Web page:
In this age of catch-and-release angling when the only trophy it is “PC” to display on a wall is a fish photo or a fiberglass replica mount, it is more important than ever that you be able to snap a reasonably good shot of your catch—or that made by your friends or family members.
The reason for that is twofold: if you intend to order a 3D facsimile of your fish from a taxidermist, he or she will need a set of clear, color photographs of your catch to use as a guide when creating and painting the foam-filled faux mount to allow it to resemble the actual fish you caught. If you don’t intend to have a mount manufactured, all you will have left to document the classic catch will be the images you captured on film or pixels right after the battle. Either way, it pays to know some tricks for taking decent snapshots of fish and fishermen.
I’ll be leading fish photography programs at my local Cabela’s store in December (2 p.m. on Sunday, December 1 at the Columbus, Ohio Cabela’s on Gemini Parkway) and will lead off with these 12 tips for taking better photos of the angler and the catch.
Tip #1: Get closer!
Most photos of fishermen and their catch are taken from too far away. Cut the distance in half and allow the angler and his or her catch to fill the viewfinder. Better yet, shoot the subject from the waist up, holding the fish at chest level.
Tip #2: Get vertical!
Most shots of a person, even one holding a fish, fill a vertical frame better than they do a horizontal one. By turning the camera on its side to position the viewfinder to offer a vertical format, you eliminate wasted space to the left and right of a vertical subject shot in horizontal mode.
Tip #3: Look at the fish!
Have your subject look at the fish, rather than the camera. The resulting image of the angler admiring their catch rather than staring out at the lens will draw the viewer’s eye to the subject—the fish—as well, making for a more appealing photograph.
Tip #4: Lose the hat!
Have your subject remove their hat, or at least tilt it back far enough to get the angler’s face out of its shadow. Better yet…
Tip #5: Use the flash!
Even in bright, direct sunlight, using the camera’s flash option will usually create a better photograph. The extra light will eliminate shadows created by the harsh sunlight and define detail. Most cameras have a “fill flash” or offer a flash compensation function for doing just that. If yours doesn’t, experiment by taking the same photos with and without the flash on to see which image is most pleasing.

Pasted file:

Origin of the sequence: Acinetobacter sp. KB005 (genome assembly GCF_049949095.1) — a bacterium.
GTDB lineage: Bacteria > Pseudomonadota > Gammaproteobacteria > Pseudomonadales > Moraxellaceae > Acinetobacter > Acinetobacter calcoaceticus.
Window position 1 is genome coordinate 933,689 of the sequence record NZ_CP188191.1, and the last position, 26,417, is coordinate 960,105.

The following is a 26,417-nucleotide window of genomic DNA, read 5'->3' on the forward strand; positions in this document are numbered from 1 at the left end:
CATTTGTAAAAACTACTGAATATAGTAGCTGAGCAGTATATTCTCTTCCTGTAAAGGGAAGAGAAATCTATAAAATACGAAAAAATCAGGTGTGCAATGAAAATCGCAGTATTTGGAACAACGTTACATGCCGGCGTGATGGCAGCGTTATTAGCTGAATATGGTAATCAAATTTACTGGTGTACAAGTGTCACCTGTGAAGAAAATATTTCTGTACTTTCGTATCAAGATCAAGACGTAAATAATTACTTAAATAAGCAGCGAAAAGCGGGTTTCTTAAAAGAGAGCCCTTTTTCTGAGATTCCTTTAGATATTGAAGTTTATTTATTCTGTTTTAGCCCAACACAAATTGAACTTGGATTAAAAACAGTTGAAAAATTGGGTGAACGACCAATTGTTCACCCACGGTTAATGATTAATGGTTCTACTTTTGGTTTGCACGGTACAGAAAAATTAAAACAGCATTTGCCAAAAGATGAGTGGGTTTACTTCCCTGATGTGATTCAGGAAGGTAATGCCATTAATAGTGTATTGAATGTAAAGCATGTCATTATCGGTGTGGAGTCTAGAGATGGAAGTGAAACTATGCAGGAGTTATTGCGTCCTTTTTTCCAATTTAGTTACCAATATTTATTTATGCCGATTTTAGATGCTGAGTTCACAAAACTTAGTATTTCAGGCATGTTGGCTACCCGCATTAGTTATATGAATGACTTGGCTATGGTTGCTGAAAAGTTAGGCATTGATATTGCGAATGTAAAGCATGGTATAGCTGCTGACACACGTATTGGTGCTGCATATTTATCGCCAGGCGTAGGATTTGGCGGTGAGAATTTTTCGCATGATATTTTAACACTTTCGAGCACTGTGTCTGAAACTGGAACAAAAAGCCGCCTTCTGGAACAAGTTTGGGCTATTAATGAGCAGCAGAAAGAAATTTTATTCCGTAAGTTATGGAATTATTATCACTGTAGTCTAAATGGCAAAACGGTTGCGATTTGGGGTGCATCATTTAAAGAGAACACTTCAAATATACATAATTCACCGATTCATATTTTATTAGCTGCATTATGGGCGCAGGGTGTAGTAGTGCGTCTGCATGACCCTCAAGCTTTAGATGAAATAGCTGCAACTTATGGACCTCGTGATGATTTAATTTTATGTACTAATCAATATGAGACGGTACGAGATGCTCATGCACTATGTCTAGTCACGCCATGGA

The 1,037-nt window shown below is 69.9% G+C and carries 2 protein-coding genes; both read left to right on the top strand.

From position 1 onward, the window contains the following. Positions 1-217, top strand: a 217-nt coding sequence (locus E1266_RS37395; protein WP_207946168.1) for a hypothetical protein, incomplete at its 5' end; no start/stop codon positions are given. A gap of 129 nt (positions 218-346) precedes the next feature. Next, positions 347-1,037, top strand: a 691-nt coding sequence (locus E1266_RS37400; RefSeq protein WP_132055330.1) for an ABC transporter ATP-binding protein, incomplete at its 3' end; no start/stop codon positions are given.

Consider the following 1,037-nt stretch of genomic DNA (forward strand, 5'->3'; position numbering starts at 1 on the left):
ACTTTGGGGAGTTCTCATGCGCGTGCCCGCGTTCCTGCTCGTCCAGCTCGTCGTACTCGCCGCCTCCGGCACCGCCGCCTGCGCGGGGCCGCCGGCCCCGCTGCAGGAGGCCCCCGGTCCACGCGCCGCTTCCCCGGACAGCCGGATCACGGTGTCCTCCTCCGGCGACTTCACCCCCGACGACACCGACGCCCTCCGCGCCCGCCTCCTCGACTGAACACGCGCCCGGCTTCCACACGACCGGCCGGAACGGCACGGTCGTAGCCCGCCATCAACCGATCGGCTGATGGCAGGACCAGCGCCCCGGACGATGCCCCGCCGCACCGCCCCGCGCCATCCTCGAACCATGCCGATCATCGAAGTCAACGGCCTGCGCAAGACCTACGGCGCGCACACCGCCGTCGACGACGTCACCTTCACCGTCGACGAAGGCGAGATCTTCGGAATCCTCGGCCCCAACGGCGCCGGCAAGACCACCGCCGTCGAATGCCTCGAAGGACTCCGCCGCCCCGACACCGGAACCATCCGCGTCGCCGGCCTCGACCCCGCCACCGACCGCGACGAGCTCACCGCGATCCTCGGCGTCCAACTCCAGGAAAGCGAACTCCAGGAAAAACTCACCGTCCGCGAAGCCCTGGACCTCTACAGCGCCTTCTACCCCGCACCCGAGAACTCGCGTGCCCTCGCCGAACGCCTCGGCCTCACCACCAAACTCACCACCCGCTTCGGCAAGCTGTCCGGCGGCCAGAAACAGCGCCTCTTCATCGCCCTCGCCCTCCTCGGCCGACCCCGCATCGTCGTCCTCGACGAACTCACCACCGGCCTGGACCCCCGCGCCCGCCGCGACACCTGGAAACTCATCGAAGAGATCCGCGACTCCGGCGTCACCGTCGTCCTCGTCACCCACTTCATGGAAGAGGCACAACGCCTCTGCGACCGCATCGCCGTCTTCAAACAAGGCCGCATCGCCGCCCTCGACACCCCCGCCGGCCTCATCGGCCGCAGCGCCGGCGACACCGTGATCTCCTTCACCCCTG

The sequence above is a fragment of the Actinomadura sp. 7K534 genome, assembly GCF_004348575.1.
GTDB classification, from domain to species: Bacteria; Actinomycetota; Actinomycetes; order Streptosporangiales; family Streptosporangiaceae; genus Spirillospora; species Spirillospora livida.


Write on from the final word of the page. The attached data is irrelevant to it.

Tip # 6: Get natural!
A background of trees and water will make any fishing photo more appealing than a backdrop featuring a garage door or launch ramp. Move your subject in front of a natural setting before snapping the shot.
Tip #7: Get level!
A crooked horizon behind your subject will ruin an otherwise great shot. Make sure the horizon is straight before snapping the shutter—especially when the background includes a water horizon, which is always level.
Tip #8: Get wet!
Have your subject give the fish a quick dunking right before you trip the shutter. A shiny, dripping fish makes for a fresh-looking photograph.
Tip #9: Clean it up!
Make sure there is no blood or slime dripping from the fish, that the gill covers are closed, and that the angler is gently cradling or suspending, and not squeezing, the fish when the photos are taken. People prefer to admire a healthy fish holding its natural shape.
Tip# 10: Get down!
Or up. Shoot some photos from below or above eye level to add interest. Shooting from just a foot or two above or below and angler can make for a much more interesting angle (pun intended).
Tip# 11: Go off-center!
An image featuring the subject square in the center of the frame with a horizon cutting across the middle of the background can be very boring to look at. Put the fish and/or fisherman off to the side a bit and the picture may look even better.
Tip #12: Show some action!
In addition to the traditional “hero” shot of the lucky angler holding his or her fish up for the camera, take some shots of the angler removing the lure—especially if it’s colorful—or the hook from the fish, and shoot pictures of the fisherman releasing the fish back into the water. Sometimes those action images make the best photos of all!
Images courtesy Dan Armitage